China's commitment to using Australia as an Antarctic gateway is welcome news for Tasmanians working in the science, research and shipping sectors, Greens senators said today.
"The Antarctic and Southern Ocean research sector is worth millions to the Tasmanian economy. China's commitment will help ensure it continues to play a strong role for years to come," Australian Greens Leader Christine Milne said.
"What really sets us apart is the quality of research from the University of Tasmania and the national research institutions based here. Commitments by China and Australia to joint research and academic exchanges will be a welcome boost.
"This is a hugely beneficial agreement for Tasmania that the Greens have long campaigned for, so now the task is for the federal government to maintain funding for research.
"The Abbott government has slashed CSIRO and Antarctic Division funding in this year's budget and has also set its sights on university funding.
"The China MOU shows we should be investing in our science sectors, not slashing them. It's one of the great strengths of the new Tasmania that facilitates tourism and an increase in international students, both of which are welcome.
"I particularly note the MOU outlines a continued commitment to the Antarctic treaty system, which enables the designation of Antarctica as a natural reserve devoted to peace and science. It is essential that the future vision for Antarctica is for science and peace, not for resource extraction. I welcome the Chinese and Australian commitment to that end."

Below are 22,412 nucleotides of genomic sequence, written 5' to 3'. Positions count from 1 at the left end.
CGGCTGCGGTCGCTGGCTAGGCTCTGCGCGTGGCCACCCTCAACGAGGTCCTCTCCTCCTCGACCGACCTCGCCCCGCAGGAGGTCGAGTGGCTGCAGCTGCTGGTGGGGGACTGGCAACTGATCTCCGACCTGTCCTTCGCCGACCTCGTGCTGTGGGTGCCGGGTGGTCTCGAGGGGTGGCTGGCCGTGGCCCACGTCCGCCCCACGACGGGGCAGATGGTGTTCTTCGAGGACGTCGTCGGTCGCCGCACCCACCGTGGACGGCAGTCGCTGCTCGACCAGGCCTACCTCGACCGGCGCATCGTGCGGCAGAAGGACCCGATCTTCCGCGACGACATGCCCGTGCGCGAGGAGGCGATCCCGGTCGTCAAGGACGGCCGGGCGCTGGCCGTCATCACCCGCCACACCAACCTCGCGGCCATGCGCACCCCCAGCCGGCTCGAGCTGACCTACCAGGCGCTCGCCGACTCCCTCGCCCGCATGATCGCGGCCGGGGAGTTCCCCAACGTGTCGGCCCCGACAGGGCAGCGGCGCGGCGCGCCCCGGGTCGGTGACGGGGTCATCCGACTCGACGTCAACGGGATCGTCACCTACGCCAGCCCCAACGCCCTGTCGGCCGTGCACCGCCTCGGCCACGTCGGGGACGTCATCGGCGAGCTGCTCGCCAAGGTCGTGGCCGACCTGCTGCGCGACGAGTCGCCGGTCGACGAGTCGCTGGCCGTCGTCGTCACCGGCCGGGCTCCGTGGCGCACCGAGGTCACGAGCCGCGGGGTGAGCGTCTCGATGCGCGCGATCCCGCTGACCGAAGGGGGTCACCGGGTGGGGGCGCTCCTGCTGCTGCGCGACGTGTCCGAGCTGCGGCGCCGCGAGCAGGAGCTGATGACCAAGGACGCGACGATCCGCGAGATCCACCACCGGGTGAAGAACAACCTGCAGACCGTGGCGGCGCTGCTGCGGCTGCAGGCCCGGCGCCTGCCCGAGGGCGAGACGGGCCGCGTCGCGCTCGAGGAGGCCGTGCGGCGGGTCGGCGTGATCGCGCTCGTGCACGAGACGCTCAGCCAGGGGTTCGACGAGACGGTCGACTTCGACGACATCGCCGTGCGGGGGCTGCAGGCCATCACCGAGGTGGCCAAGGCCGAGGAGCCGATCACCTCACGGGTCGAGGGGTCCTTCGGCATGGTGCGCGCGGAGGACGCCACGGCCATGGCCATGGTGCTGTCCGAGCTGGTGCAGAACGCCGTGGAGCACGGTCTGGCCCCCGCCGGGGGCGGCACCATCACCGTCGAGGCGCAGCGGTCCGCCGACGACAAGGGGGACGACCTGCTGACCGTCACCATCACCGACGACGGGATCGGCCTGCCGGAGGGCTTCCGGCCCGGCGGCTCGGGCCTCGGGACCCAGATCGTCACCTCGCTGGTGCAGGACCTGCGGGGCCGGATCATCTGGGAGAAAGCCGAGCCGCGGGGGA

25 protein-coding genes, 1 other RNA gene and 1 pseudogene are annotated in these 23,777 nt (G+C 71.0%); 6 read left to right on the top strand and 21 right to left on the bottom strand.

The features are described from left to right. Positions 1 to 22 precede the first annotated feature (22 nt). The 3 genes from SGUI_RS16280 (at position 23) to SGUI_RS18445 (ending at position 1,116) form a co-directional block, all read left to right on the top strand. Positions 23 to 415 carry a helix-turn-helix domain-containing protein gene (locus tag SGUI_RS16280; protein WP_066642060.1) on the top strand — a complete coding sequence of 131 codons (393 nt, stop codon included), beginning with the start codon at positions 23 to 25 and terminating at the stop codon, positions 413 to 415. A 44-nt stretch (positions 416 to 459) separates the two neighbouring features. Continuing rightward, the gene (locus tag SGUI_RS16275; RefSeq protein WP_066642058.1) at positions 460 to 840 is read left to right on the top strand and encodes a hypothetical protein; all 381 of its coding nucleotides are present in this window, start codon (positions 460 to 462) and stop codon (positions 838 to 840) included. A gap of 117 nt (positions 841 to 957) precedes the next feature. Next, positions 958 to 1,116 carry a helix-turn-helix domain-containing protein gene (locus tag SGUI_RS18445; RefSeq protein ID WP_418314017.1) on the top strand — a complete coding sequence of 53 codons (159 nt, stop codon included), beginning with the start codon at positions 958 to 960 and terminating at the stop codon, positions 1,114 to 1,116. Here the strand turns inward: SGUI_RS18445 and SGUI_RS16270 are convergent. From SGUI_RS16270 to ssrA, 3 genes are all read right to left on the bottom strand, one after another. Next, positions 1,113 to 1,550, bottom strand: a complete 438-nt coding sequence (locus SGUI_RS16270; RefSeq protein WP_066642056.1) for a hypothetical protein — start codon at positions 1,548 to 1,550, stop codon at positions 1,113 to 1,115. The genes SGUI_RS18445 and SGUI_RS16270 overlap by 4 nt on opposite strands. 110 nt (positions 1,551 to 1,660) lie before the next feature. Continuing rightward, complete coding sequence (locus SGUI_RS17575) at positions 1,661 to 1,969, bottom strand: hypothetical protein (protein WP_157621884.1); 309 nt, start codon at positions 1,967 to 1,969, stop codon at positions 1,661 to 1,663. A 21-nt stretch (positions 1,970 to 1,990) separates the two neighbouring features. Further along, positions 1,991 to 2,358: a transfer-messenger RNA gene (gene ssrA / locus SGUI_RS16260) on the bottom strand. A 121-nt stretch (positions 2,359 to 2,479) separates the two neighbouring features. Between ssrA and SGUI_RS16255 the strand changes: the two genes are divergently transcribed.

Australian Greens senator Peter Whish-Wilson said it was important to make the most of the new cooperation by reinvesting the funds cut from science budgets this year.
"It's vital that government acts on all the recent Senate inquiry recommendations, including an immediate commitment to continue funding for Antarctic and Southern Ocean scientific research.
"We also want to see additional funding to get Australia's $124 million RV Investigator marine research vessel working at its optimum 300 days per year at sea," Senator Whish-Wilson said.